Money laundering: an assessment of soft law as a technique for repressive and preventive anti-money laundering control

Ebikake, Emmanuel E (2014) Money laundering: an assessment of soft law as a technique for repressive and preventive anti-money laundering control. Doctoral thesis, University of Buckingham.

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Abstract

Large-scale money laundering (ML) schemes contain cross-border elements, which require cross-border international response to the problem. A number of initiatives have been established for dealing with the problem at the international level. This includes a growing array of cooperative techniques designed to create a platform for harmonisation and approximation of domestic and international anti-money laundering law. These techniques, aimed at creating an environment for law enforcement and international cooperation, are intended to address the problem of ML, irrespective of the particular predicate criminal activity to which they may be applied. However, given the nature of the problem of ML and the intended legal response, the traditional approach to international law-making is limited and less effective as a method of creating the needed platform and atmosphere for effective law enforcement and international cooperation. The consequence of the combination of a non-traditional subject matter with the limitations of traditional international law instruments has meant that lawmakers, seeking international solution to the problems of ML, have had to innovate. This innovation has found expression in particular with soft law. A range of opinion exists on the theoretical and practical desirability of soft law. Some authors have long rejected formal distinctions between international law and policy; others acknowledged that the contemporary international law-making process is complex and deeply layered that there is a ‘brave new world of international law’ where “transnational actors, sources of law, allocation of decision function and modes of regulation have all mutated into fascinating hybrid forms. International Law now comprises a complex blend of customary, positive, declarative and soft law”.1 Adopting a comparative study and drawing on the work of existing literature, the thesis seeks to distinguish itself from others by assessing the role of soft law as a technique to repress and prevent ML. The thesis addresses two fundamental issues in the context of existing international and domestic response to the problem of ML that remain largely uncovered by the other literature: the nature of the treaty obligations to criminalise ML and the role of soft law as a technique to repress and prevent ML. The thesis concludes that, international legal harmonisation and approximation of domestic anti-money laundering law through soft law remains useful to addressing the problem of ML. 1 Koh, H., ‘A World Transformed’ (1995) 20 Yale J. Int’L. P.1x.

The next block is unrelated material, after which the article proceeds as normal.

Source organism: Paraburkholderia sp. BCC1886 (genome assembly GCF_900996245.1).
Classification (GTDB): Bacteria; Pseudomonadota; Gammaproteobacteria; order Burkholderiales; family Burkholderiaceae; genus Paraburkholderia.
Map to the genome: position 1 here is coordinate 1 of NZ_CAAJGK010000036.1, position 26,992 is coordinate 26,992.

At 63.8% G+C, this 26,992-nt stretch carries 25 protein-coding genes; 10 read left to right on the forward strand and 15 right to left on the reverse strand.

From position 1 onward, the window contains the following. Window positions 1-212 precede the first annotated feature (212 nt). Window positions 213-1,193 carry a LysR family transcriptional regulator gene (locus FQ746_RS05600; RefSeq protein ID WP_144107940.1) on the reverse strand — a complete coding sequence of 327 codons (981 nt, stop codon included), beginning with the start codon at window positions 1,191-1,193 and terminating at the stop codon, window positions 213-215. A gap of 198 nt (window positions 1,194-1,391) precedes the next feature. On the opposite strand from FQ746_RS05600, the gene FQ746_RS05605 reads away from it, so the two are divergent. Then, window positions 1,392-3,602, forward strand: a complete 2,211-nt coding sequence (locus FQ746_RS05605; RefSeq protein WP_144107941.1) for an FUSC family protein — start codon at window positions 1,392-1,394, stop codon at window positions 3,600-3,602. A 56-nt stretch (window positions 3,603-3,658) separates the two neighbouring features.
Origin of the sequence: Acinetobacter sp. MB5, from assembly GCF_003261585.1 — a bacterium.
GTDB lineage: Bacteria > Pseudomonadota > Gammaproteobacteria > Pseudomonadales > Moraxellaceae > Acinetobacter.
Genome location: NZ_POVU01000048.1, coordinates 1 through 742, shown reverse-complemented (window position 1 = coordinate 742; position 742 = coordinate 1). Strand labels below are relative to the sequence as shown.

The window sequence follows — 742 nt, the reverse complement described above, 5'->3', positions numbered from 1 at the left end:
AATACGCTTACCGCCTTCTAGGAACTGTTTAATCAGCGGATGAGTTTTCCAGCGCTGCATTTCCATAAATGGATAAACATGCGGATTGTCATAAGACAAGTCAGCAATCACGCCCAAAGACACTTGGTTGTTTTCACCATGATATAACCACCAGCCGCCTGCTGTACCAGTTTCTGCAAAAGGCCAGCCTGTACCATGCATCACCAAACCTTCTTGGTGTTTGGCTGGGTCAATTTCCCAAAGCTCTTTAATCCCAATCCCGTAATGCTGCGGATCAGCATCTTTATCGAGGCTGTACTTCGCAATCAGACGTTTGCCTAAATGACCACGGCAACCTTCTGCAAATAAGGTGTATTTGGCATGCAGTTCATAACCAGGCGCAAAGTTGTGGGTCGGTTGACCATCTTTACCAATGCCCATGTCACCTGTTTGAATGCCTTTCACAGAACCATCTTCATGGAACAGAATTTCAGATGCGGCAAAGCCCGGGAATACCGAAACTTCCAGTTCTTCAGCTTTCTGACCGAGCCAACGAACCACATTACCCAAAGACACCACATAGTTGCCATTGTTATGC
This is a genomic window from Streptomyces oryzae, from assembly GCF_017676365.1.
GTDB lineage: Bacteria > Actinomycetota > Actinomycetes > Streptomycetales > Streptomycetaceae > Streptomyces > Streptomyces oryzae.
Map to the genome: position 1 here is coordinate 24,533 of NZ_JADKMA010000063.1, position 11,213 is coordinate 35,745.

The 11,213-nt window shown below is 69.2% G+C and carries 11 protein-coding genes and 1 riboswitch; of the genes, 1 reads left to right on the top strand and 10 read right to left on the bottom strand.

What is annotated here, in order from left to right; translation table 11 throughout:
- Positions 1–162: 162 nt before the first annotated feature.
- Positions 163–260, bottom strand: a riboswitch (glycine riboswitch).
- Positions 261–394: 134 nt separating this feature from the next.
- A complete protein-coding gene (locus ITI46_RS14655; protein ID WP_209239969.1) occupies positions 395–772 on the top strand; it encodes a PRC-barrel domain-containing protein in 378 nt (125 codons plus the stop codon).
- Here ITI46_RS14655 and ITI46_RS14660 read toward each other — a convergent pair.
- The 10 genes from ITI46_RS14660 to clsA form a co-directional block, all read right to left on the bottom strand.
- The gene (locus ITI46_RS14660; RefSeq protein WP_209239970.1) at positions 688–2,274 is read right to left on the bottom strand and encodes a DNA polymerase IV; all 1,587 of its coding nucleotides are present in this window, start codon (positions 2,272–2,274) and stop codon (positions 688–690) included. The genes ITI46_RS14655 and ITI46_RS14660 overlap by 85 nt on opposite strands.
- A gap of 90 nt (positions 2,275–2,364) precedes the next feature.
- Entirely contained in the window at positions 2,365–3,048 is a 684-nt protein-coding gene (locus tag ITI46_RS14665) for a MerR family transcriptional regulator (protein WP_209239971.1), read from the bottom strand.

Item Type: Thesis (Doctoral)
Uncontrolled Keywords: Money laundering
Subjects: K Law > K Law (General)
Divisions: School of Law
Depositing User: Louise Hammond
Date Deposited: 08 Feb 2016 16:24
Last Modified: 08 Feb 2016 16:24
URI: http://bear.buckingham.ac.uk/id/eprint/24

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